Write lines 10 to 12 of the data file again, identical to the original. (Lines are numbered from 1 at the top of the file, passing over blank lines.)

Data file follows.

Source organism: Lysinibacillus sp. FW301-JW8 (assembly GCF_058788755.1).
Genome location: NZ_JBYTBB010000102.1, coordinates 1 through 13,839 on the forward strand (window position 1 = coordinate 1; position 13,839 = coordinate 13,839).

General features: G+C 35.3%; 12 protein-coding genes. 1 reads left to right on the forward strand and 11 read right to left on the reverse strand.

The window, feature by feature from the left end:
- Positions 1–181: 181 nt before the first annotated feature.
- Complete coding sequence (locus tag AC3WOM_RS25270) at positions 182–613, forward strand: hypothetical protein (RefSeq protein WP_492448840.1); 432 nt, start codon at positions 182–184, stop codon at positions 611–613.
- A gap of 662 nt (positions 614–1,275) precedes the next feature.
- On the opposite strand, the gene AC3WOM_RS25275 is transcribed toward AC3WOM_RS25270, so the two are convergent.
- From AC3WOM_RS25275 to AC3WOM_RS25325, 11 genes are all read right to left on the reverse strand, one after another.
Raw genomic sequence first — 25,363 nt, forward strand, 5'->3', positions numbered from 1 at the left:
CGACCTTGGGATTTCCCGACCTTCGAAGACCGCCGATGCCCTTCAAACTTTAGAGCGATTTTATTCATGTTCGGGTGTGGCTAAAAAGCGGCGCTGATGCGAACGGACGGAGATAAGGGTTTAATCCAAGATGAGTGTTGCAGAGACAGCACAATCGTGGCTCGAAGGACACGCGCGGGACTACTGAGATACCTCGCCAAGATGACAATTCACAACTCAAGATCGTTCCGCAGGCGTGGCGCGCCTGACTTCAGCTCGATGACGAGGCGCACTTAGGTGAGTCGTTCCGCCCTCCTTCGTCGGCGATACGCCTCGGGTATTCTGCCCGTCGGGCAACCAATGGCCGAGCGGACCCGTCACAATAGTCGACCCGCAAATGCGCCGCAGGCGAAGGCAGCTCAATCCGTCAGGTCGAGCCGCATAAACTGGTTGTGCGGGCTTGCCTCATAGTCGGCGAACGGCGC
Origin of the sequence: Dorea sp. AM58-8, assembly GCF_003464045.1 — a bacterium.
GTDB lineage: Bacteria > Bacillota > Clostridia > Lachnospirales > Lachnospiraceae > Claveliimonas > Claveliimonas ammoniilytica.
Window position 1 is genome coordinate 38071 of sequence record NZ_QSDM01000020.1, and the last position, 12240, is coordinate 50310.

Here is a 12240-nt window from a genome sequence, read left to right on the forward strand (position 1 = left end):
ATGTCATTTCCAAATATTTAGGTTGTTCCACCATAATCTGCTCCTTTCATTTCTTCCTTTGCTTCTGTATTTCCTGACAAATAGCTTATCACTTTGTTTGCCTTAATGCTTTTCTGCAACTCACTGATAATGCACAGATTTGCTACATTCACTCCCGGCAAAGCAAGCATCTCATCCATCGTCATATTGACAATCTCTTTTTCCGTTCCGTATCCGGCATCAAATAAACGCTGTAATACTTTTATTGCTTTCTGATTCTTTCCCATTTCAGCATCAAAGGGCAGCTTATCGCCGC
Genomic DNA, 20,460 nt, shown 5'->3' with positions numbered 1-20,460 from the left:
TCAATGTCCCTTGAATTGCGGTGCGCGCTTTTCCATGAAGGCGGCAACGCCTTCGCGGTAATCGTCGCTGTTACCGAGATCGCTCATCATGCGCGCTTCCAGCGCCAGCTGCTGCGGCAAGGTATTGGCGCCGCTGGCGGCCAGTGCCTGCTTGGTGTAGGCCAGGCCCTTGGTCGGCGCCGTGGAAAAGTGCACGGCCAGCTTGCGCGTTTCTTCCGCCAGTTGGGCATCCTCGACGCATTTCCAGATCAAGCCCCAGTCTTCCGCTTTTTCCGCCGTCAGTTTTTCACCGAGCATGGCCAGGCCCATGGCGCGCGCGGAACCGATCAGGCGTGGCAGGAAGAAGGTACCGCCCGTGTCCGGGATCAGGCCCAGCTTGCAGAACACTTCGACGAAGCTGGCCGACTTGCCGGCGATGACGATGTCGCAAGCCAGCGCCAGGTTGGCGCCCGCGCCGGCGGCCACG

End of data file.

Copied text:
Raw genomic sequence first — 25,363 nt, forward strand, 5'->3', positions numbered from 1 at the left:
CGACCTTGGGATTTCCCGACCTTCGAAGACCGCCGATGCCCTTCAAACTTTAGAGCGATTTTATTCATGTTCGGGTGTGGCTAAAAAGCGGCGCTGATGCGAACGGACGGAGATAAGGGTTTAATCCAAGATGAGTGTTGCAGAGACAGCACAATCGTGGCTCGAAGGACACGCGCGGGACTACTGAGATACCTCGCCAAGATGACAATTCACAACTCAAGATCGTTCCGCAGGCGTGGCGCGCCTGACTTCAGCTCGATGACGAGGCGCACTTAGGTGAGTCGTTCCGCCCTCCTTCGTCGGCGATACGCCTCGGGTATTCTGCCCGTCGGGCAACCAATGGCCGAGCGGACCCGTCACAATAGTCGACCCGCAAATGCGCCGCAGGCGAAGGCAGCTCAATCCGTCAGGTCGAGCCGCATAAACTGGTTGTGCGGGCTTGCCTCATAGTCGGCGAACGGCGC
Origin of the sequence: Dorea sp. AM58-8, assembly GCF_003464045.1 — a bacterium.